Spectrum sharing matters because communications spectrum is a scarce asset, and demand is growing very fast, both because billions of new Internet access users will come online, and because new Internet apps and devices consume vastly more bandwidth.
Spectrum sharing martters, in large markets, because there is, for example, almost no uncommitted communications spectrum available in the sub-2-GHz range.
Though there is an expectation that much spectrum in millimeter bands (3 GHz to 300 GHz) can be allocated for communications purposes, most of that spectrum will be severely “short range,” and hence best suited for indoor or small cell applications.
Global mobile data traffic grew 69 percent in 2014, and each succeeding mobile generation seems to grow consumption by an order of magnitude, according to Cisco estimates. Long Term Evolution (4G) devices consume an order of magnitude more data than a non-LTE device, for example.
Any smartphone tends to lead to consumption of 37 times the data of a feature phone, according to Cisco. And smartphones are becoming the standard global device. Where today 28 percent of customers use smartphones, that will grow to perhaps 52 percentby 2018.
Use of Internet access plans might reach 84 percent by 2020, according to Ericsson.
You can see where this is going. Younger users text more than they talk, and though today's users 25 and above still talk more than they text, the usage pattern is uniform: younger age cohorts text more than older age cohorts.
So as each age cohort advances, one might predict that texting behavior will grow over time. How much it grows is the only real question.
Users 18 or younger actually"talk" about as much as users 55 to 64. One suspects an awful lot of "voice" activity is of the coordination and collaboration sort, so that younger and mid-life workers might be in work groups that require more coordination than workers 55 to 64.
It is not clear where customer revenue or network cost now are the biggest obstacles to wider deployment of high-bandwidth or “gigabit” networks in either the United States or United Kingdom. A U.K. group representing competitive access providers claims fiber-to-home network costs now are substantially lower than in 2008, and faster fiber-to-premises investment would be made if some policy changes were made in the U.K. market. On the other hand, Google Fiber seems to have encountered not so much a network cost issue as a “lack of customers” (revenue) issue with its own fiber to home efforts. And cost reductions might have hit a plateau. To be sure, both capital investment and revenue are key components of the business model. But Google Fiber seems to have concluded that even lower FTTH costs (equipment, make ready, construction) are not sufficient if take rates are too low, as the stranded assets problem is so significant at low adoption rates. And Google Fiber is not the only major …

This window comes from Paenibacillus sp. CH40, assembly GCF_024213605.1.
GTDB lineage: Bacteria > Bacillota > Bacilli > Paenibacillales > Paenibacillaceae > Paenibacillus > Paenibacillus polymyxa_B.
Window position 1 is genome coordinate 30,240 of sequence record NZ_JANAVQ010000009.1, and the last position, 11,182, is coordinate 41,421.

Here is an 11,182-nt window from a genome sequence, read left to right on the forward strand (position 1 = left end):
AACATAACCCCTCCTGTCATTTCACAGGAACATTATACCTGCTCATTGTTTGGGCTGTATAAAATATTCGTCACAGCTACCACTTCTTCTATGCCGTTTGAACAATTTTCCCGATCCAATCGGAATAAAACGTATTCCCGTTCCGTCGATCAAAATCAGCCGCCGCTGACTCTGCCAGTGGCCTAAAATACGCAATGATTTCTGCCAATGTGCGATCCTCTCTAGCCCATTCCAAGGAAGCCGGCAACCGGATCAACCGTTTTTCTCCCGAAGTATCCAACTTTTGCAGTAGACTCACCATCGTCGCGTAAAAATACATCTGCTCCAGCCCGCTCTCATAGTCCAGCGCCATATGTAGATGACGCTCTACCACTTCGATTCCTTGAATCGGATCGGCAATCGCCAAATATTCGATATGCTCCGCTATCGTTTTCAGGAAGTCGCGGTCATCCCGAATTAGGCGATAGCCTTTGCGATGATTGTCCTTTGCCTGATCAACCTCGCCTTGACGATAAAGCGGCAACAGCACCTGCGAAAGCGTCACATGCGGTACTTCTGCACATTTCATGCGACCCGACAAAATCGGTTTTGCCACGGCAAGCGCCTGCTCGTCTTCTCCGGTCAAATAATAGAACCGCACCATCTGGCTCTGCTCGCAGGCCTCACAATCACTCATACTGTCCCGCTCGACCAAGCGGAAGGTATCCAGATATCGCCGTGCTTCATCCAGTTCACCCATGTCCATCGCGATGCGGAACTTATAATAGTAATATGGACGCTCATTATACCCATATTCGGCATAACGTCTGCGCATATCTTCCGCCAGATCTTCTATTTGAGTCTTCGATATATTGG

Looking only at markets in the United States, Canada, France, Germany, Spain, UK, Italy, Singapore and Taiwan, researchers at STL Partners have estimated core revenue losses of 25 percent to 46 percent between 2012 and 2018, potentially. In other words, to stay where they already are, in terms of revenue, service providers will need to create between 25 percent and 46 percent more new revenue over the six-year period. Big acquisitions are almost certain to be part of the answer. AT&T’s acquisition of DirecTV, for example, instantly made AT&T one of the biggest providers of video entertainment in the U.S. market, and changed its revenue profile by about $7 billion per quarter, or potentially $30 billion annually. It would have been virtually impossible to add that much revenue, so fast, by any organic means. In similar fashion, Verizon spent $130 billion to buy the minority stake in Verizon Wireless owned by Vodafone, boosting annual revenue by about $22 billion. Still, even tha…